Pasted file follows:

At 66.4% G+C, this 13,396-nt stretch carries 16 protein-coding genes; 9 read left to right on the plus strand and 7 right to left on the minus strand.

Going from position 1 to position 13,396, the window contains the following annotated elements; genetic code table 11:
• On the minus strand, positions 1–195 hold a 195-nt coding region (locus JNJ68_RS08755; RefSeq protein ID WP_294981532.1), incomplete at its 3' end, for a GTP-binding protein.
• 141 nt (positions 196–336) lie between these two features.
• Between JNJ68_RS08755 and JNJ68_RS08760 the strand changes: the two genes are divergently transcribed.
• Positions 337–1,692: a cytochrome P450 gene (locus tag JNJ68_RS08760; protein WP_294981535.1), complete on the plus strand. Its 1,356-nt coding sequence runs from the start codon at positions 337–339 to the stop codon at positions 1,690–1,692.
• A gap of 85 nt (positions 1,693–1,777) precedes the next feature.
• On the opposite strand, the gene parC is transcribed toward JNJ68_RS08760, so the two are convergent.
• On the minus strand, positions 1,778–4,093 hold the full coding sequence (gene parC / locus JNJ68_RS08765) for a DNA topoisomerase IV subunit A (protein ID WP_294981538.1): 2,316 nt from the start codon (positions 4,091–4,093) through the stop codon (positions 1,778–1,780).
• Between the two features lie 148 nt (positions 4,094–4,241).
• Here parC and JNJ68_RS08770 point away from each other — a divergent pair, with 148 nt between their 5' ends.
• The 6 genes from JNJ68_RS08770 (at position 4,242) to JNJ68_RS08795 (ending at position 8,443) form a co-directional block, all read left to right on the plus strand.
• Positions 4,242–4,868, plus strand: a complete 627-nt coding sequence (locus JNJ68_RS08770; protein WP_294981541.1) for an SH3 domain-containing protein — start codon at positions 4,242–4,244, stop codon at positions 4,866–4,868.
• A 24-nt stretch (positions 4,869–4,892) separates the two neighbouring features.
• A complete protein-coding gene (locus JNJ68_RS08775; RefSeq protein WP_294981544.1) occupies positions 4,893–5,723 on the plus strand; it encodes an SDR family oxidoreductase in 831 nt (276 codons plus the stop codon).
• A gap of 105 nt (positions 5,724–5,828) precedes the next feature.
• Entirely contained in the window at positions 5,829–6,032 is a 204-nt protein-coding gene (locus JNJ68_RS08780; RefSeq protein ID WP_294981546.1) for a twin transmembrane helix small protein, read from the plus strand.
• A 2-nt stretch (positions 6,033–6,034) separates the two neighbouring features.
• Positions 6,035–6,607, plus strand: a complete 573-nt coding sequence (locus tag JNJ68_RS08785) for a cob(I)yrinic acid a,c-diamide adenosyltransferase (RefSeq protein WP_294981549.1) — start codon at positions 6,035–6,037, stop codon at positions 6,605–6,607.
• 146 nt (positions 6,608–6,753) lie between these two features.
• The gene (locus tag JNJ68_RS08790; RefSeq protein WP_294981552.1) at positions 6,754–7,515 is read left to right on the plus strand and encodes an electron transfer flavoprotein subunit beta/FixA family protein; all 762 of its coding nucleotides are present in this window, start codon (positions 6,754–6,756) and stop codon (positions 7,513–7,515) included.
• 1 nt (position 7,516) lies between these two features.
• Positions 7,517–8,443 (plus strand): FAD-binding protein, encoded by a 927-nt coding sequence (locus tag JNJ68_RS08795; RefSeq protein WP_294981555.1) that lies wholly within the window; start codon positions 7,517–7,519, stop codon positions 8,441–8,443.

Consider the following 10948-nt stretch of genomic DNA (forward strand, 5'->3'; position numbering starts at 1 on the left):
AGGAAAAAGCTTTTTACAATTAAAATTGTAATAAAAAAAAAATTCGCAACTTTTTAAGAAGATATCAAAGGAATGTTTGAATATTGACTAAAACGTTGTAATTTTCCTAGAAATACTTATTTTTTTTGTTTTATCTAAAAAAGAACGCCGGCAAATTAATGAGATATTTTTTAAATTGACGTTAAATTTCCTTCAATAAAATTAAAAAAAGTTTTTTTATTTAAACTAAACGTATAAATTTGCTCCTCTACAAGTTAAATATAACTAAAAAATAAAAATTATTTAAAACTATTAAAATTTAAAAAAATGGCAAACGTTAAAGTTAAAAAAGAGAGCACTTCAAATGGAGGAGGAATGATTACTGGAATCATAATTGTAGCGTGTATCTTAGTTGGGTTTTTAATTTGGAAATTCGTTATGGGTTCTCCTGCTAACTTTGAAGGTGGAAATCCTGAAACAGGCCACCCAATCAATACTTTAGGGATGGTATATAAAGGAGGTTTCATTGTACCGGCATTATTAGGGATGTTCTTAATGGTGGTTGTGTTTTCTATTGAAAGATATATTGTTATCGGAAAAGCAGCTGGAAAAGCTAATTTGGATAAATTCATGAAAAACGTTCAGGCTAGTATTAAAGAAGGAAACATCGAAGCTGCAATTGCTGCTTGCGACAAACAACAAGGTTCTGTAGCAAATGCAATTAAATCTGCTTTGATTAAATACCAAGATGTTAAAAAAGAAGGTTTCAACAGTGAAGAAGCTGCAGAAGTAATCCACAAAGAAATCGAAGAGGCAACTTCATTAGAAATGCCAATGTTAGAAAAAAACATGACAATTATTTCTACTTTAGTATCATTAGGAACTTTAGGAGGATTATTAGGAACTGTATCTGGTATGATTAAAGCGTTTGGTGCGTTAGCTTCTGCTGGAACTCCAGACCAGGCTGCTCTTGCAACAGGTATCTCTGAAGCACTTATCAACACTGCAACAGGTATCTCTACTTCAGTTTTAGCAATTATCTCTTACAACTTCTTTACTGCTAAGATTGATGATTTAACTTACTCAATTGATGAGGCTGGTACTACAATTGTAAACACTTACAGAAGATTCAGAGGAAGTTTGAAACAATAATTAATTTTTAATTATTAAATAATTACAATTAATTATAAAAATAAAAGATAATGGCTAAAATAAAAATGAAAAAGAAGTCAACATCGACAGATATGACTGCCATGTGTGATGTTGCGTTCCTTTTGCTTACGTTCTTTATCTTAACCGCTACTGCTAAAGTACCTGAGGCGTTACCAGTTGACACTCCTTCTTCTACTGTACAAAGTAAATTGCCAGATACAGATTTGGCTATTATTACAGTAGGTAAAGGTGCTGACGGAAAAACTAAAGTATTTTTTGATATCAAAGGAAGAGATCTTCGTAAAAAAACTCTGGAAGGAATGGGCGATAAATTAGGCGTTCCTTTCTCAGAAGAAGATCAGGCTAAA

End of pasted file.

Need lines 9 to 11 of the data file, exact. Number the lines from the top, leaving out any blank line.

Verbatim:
• On the minus strand, positions 1,778–4,093 hold the full coding sequence (gene parC / locus JNJ68_RS08765) for a DNA topoisomerase IV subunit A (protein ID WP_294981538.1): 2,316 nt from the start codon (positions 4,091–4,093) through the stop codon (positions 1,778–1,780).
• Between the two features lie 148 nt (positions 4,094–4,241).
• Here parC and JNJ68_RS08770 point away from each other — a divergent pair, with 148 nt between their 5' ends.